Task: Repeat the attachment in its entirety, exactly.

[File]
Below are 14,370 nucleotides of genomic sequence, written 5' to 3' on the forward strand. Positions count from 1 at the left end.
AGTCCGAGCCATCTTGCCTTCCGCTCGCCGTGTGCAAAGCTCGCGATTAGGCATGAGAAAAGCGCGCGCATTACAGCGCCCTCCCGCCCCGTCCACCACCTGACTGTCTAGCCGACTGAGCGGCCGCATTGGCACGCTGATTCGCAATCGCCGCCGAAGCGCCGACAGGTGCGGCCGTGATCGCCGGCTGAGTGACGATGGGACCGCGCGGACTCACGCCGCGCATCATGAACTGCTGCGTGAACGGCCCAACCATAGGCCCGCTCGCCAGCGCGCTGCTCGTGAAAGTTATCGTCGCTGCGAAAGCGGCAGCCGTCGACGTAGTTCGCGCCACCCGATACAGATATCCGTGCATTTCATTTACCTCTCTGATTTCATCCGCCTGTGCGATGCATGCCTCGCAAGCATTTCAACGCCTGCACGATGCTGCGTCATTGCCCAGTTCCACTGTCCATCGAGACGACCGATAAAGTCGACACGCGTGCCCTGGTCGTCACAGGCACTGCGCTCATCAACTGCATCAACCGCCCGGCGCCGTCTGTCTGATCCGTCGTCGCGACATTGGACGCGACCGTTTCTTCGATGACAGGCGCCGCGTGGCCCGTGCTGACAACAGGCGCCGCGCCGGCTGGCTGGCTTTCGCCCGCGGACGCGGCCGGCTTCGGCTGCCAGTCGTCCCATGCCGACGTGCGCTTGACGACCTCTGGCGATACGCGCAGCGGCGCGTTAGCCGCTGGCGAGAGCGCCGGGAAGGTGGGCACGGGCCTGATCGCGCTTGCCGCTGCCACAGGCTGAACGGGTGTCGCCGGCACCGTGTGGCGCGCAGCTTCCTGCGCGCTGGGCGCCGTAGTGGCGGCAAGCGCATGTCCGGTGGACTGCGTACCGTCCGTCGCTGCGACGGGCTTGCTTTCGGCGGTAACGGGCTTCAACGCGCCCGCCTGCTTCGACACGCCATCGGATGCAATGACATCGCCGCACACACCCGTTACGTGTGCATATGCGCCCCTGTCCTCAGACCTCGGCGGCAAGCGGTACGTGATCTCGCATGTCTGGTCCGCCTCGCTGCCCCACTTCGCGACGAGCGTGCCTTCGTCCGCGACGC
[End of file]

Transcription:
Below are 14,370 nucleotides of genomic sequence, written 5' to 3' on the forward strand. Positions count from 1 at the left end.
AGTCCGAGCCATCTTGCCTTCCGCTCGCCGTGTGCAAAGCTCGCGATTAGGCATGAGAAAAGCGCGCGCATTACAGCGCCCTCCCGCCCCGTCCACCACCTGACTGTCTAGCCGACTGAGCGGCCGCATTGGCACGCTGATTCGCAATCGCCGCCGAAGCGCCGACAGGTGCGGCCGTGATCGCCGGCTGAGTGACGATGGGACCGCGCGGACTCACGCCGCGCATCATGAACTGCTGCGTGAACGGCCCAACCATAGGCCCGCTCGCCAGCGCGCTGCTCGTGAAAGTTATCGTCGCTGCGAAAGCGGCAGCCGTCGACGTAGTTCGCGCCACCCGATACAGATATCCGTGCATTTCATTTACCTCTCTGATTTCATCCGCCTGTGCGATGCATGCCTCGCAAGCATTTCAACGCCTGCACGATGCTGCGTCATTGCCCAGTTCCACTGTCCATCGAGACGACCGATAAAGTCGACACGCGTGCCCTGGTCGTCACAGGCACTGCGCTCATCAACTGCATCAACCGCCCGGCGCCGTCTGTCTGATCCGTCGTCGCGACATTGGACGCGACCGTTTCTTCGATGACAGGCGCCGCGTGGCCCGTGCTGACAACAGGCGCCGCGCCGGCTGGCTGGCTTTCGCCCGCGGACGCGGCCGGCTTCGGCTGCCAGTCGTCCCATGCCGACGTGCGCTTGACGACCTCTGGCGATACGCGCAGCGGCGCGTTAGCCGCTGGCGAGAGCGCCGGGAAGGTGGGCACGGGCCTGATCGCGCTTGCCGCTGCCACAGGCTGAACGGGTGTCGCCGGCACCGTGTGGCGCGCAGCTTCCTGCGCGCTGGGCGCCGTAGTGGCGGCAAGCGCATGTCCGGTGGACTGCGTACCGTCCGTCGCTGCGACGGGCTTGCTTTCGGCGGTAACGGGCTTCAACGCGCCCGCCTGCTTCGACACGCCATCGGATGCAATGACATCGCCGCACACACCCGTTACGTGTGCATATGCGCCCCTGTCCTCAGACCTCGGCGGCAAGCGGTACGTGATCTCGCATGTCTGGTCCGCCTCGCTGCCCCACTTCGCGACGAGCGTGCCTTCGTCCGCGACGC